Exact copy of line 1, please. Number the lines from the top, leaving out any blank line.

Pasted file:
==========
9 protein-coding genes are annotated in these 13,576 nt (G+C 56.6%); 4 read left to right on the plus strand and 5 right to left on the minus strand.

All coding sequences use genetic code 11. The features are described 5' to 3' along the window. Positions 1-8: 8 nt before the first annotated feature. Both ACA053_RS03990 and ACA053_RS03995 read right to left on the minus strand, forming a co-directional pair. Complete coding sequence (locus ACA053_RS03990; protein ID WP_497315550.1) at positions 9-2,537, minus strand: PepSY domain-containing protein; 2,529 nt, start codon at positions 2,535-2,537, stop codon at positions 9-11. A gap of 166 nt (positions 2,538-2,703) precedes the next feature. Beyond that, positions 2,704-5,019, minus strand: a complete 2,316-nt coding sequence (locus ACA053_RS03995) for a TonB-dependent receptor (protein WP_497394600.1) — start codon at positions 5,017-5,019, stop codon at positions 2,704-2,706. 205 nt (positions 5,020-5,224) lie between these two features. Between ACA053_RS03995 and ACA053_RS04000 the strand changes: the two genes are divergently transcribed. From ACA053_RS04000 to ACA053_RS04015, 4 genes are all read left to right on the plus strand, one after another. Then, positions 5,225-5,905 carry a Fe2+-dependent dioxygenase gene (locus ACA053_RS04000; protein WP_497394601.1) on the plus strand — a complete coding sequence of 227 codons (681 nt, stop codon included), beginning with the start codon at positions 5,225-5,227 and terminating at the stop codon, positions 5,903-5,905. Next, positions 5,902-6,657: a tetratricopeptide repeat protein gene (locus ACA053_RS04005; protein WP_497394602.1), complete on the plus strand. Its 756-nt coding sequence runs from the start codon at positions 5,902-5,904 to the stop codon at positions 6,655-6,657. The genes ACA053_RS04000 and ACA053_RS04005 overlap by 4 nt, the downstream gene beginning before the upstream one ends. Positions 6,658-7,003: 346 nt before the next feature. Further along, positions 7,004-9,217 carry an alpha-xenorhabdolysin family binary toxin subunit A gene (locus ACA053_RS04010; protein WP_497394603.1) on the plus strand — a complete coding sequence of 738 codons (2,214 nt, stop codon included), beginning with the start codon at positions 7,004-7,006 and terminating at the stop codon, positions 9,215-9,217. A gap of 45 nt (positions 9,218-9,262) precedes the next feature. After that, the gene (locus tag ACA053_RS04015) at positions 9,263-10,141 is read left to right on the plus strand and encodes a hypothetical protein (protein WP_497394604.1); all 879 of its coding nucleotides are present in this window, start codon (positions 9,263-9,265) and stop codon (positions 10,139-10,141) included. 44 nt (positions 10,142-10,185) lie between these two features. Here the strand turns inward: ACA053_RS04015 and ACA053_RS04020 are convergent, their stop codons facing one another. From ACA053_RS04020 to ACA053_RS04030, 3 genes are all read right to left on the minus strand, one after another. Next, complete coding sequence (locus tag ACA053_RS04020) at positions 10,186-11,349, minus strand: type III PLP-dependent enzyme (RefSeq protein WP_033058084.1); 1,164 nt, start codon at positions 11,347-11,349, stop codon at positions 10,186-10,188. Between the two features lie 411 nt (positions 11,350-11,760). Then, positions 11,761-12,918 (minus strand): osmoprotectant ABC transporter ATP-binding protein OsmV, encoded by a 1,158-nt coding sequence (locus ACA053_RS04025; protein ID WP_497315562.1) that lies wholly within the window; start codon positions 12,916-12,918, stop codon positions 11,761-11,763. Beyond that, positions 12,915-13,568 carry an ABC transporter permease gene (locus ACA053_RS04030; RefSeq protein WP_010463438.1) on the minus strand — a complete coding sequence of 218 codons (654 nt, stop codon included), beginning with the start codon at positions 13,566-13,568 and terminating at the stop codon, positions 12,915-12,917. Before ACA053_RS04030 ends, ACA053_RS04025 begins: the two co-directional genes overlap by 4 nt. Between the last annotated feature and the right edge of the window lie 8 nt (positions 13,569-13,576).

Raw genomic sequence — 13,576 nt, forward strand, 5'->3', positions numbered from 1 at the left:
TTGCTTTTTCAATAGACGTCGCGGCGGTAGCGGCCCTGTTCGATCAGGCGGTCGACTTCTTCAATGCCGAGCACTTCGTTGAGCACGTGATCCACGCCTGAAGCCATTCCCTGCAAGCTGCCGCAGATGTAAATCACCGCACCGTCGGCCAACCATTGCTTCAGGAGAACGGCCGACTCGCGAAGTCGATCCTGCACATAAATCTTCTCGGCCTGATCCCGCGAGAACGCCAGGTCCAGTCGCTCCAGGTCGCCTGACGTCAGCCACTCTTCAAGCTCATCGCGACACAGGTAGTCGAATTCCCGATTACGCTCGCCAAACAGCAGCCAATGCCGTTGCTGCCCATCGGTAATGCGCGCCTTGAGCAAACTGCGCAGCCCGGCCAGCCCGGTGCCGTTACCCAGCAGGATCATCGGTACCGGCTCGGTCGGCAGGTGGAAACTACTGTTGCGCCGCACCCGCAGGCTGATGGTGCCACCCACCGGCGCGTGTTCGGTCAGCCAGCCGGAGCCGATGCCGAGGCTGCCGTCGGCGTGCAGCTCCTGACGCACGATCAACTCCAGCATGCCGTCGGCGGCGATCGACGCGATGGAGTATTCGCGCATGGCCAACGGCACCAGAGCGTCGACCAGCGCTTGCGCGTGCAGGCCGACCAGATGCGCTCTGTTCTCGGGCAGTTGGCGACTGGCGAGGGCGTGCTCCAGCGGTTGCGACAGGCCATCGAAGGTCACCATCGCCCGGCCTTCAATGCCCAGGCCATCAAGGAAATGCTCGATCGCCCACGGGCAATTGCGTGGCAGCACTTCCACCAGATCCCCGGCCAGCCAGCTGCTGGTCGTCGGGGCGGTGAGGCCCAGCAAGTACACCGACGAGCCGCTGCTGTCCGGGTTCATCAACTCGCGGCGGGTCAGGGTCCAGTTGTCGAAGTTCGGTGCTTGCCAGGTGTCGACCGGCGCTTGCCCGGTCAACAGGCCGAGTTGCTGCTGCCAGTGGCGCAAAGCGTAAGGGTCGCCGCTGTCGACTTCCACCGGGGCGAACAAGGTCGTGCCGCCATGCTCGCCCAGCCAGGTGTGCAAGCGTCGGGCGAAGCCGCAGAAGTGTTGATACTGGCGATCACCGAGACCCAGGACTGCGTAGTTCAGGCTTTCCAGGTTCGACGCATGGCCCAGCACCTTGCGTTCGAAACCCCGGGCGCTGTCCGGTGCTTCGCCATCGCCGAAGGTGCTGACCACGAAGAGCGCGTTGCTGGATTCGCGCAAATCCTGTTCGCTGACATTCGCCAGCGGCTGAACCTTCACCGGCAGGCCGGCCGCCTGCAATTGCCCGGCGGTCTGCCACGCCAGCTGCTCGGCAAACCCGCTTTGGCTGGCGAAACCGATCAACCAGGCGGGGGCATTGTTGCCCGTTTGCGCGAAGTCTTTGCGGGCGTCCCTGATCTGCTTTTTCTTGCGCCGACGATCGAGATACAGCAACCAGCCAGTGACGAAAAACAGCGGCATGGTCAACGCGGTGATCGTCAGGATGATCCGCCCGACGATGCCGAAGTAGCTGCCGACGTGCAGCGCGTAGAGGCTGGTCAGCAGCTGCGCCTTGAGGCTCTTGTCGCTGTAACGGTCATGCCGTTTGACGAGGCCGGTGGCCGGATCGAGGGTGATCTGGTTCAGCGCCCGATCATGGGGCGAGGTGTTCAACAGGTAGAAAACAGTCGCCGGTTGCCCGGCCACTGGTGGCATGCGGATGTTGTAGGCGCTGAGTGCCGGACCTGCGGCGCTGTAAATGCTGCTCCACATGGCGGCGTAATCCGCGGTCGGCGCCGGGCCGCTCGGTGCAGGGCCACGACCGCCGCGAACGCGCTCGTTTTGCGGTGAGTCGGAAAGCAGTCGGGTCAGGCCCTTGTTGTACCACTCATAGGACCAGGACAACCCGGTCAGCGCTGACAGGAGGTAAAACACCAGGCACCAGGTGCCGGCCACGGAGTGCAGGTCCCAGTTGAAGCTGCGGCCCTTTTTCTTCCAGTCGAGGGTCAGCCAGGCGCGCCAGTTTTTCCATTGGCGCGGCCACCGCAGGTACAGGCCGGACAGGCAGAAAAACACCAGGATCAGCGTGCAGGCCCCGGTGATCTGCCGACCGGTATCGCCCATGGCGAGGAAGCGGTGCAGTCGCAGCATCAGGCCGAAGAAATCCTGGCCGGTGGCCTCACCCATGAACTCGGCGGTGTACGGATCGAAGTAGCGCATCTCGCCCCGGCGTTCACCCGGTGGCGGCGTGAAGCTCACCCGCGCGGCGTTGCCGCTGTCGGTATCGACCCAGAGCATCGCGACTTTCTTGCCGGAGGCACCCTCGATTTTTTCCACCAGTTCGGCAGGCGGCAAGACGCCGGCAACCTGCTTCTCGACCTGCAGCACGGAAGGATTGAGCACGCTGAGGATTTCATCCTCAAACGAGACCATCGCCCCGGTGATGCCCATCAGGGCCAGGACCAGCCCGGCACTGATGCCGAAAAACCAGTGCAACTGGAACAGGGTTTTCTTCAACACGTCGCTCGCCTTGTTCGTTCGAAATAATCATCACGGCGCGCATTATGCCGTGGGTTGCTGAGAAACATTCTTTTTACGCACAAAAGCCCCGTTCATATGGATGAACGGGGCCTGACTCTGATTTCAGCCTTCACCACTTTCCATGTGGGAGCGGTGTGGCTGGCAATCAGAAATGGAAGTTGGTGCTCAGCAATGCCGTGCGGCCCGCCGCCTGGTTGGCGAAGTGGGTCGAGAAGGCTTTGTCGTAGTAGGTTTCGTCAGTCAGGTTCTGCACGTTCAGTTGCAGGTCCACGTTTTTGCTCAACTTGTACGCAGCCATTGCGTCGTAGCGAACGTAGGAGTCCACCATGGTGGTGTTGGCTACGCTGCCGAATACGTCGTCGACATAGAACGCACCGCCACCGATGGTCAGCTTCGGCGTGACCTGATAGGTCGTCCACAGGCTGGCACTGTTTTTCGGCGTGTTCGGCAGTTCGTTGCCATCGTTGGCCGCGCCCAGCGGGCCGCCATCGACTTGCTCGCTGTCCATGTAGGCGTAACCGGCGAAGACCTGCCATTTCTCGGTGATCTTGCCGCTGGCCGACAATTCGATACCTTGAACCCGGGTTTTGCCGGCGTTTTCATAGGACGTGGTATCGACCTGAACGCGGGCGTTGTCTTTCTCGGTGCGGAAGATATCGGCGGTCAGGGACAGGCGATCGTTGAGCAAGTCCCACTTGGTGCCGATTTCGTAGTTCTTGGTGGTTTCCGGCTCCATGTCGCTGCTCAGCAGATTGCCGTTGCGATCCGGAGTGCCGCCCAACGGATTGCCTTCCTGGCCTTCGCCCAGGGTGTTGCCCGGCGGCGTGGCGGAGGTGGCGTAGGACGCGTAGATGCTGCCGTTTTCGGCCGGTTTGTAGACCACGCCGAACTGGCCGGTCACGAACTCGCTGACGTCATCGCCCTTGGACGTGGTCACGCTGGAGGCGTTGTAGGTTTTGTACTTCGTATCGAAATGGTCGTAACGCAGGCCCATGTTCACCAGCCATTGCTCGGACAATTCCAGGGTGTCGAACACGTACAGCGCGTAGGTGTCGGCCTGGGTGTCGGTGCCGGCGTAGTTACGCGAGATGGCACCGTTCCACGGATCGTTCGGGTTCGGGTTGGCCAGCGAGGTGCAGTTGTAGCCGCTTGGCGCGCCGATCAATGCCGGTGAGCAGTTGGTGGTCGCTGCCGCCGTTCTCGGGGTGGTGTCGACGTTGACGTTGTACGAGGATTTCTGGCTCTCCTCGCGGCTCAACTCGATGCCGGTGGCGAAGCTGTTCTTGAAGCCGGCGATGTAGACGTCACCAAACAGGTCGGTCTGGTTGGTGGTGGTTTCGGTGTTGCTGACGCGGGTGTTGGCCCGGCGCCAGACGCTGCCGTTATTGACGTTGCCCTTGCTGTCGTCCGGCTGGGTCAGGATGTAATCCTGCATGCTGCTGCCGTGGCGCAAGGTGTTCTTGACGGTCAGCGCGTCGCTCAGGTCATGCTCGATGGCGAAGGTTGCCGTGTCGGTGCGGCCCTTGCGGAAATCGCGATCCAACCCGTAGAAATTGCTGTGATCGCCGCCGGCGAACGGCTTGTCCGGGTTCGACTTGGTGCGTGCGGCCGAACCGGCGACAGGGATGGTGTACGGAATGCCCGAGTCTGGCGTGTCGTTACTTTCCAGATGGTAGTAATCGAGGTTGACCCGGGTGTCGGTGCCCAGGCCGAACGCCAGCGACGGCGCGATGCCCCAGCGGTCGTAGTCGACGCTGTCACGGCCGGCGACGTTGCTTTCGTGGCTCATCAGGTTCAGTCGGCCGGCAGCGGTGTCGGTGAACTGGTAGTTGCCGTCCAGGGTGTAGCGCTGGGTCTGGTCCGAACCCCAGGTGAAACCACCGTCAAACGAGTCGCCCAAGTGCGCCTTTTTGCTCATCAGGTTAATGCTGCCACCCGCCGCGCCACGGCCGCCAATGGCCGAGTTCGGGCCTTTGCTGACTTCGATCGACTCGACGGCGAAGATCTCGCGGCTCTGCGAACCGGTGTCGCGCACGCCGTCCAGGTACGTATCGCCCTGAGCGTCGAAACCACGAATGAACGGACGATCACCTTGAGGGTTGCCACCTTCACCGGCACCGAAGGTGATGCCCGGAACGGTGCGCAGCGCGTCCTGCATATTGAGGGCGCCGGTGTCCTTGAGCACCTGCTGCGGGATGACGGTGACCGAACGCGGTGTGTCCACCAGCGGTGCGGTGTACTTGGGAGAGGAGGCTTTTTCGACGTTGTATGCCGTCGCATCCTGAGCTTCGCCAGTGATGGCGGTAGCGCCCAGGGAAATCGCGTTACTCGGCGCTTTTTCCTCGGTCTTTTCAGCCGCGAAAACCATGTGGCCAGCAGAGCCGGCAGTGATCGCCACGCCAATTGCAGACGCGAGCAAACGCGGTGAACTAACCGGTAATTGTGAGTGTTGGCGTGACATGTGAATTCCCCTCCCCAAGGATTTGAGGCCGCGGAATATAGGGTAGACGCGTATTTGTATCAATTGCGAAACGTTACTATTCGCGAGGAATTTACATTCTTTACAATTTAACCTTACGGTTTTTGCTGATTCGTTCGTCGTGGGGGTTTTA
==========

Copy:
9 protein-coding genes are annotated in these 13,576 nt (G+C 56.6%); 4 read left to right on the plus strand and 5 right to left on the minus strand.